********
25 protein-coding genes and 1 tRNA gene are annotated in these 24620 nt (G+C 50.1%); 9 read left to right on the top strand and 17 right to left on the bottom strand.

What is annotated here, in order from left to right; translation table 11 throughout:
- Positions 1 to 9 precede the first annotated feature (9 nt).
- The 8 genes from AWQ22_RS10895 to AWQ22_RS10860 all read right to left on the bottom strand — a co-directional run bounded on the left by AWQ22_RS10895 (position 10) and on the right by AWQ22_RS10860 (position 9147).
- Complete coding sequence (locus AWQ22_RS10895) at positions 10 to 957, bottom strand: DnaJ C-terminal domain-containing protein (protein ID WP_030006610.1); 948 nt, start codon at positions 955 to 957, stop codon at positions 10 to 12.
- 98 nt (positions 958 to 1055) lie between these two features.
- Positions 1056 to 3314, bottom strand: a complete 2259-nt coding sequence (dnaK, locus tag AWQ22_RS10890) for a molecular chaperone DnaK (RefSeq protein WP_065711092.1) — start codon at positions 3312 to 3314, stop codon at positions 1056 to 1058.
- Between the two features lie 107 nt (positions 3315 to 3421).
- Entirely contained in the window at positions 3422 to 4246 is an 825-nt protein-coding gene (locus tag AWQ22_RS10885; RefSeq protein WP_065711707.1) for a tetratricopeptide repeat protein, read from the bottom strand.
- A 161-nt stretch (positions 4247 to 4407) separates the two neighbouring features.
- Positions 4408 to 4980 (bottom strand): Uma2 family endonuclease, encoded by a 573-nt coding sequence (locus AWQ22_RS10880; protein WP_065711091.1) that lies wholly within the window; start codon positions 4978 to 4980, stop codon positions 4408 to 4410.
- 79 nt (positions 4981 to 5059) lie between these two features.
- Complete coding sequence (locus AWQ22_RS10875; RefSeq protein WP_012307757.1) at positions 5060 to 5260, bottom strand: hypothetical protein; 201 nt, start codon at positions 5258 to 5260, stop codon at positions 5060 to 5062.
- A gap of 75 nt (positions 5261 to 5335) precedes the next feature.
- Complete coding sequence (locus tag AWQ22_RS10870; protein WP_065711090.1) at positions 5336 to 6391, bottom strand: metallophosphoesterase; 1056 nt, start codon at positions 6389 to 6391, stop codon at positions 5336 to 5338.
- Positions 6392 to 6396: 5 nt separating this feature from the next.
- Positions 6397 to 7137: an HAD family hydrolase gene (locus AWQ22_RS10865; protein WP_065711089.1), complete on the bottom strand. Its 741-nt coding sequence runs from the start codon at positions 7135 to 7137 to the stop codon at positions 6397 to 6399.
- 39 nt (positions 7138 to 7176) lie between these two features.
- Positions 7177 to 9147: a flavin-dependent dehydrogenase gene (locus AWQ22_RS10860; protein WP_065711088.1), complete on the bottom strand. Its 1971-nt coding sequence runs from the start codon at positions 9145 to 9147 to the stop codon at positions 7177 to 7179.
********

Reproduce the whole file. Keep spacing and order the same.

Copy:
25 protein-coding genes and 1 tRNA gene are annotated in these 24620 nt (G+C 50.1%); 9 read left to right on the top strand and 17 right to left on the bottom strand.

What is annotated here, in order from left to right; translation table 11 throughout:
- Positions 1 to 9 precede the first annotated feature (9 nt).
- The 8 genes from AWQ22_RS10895 to AWQ22_RS10860 all read right to left on the bottom strand — a co-directional run bounded on the left by AWQ22_RS10895 (position 10) and on the right by AWQ22_RS10860 (position 9147).
- Complete coding sequence (locus AWQ22_RS10895) at positions 10 to 957, bottom strand: DnaJ C-terminal domain-containing protein (protein ID WP_030006610.1); 948 nt, start codon at positions 955 to 957, stop codon at positions 10 to 12.
- 98 nt (positions 958 to 1055) lie between these two features.
- Positions 1056 to 3314, bottom strand: a complete 2259-nt coding sequence (dnaK, locus tag AWQ22_RS10890) for a molecular chaperone DnaK (RefSeq protein WP_065711092.1) — start codon at positions 3312 to 3314, stop codon at positions 1056 to 1058.
- Between the two features lie 107 nt (positions 3315 to 3421).
- Entirely contained in the window at positions 3422 to 4246 is an 825-nt protein-coding gene (locus tag AWQ22_RS10885; RefSeq protein WP_065711707.1) for a tetratricopeptide repeat protein, read from the bottom strand.
- A 161-nt stretch (positions 4247 to 4407) separates the two neighbouring features.
- Positions 4408 to 4980 (bottom strand): Uma2 family endonuclease, encoded by a 573-nt coding sequence (locus AWQ22_RS10880; protein WP_065711091.1) that lies wholly within the window; start codon positions 4978 to 4980, stop codon positions 4408 to 4410.
- 79 nt (positions 4981 to 5059) lie between these two features.
- Complete coding sequence (locus AWQ22_RS10875; RefSeq protein WP_012307757.1) at positions 5060 to 5260, bottom strand: hypothetical protein; 201 nt, start codon at positions 5258 to 5260, stop codon at positions 5060 to 5062.
- A gap of 75 nt (positions 5261 to 5335) precedes the next feature.
- Complete coding sequence (locus tag AWQ22_RS10870; protein WP_065711090.1) at positions 5336 to 6391, bottom strand: metallophosphoesterase; 1056 nt, start codon at positions 6389 to 6391, stop codon at positions 5336 to 5338.
- Positions 6392 to 6396: 5 nt separating this feature from the next.
- Positions 6397 to 7137: an HAD family hydrolase gene (locus AWQ22_RS10865; protein WP_065711089.1), complete on the bottom strand. Its 741-nt coding sequence runs from the start codon at positions 7135 to 7137 to the stop codon at positions 6397 to 6399.
- 39 nt (positions 7138 to 7176) lie between these two features.
- Positions 7177 to 9147: a flavin-dependent dehydrogenase gene (locus AWQ22_RS10860; protein WP_065711088.1), complete on the bottom strand. Its 1971-nt coding sequence runs from the start codon at positions 9145 to 9147 to the stop codon at positions 7177 to 7179.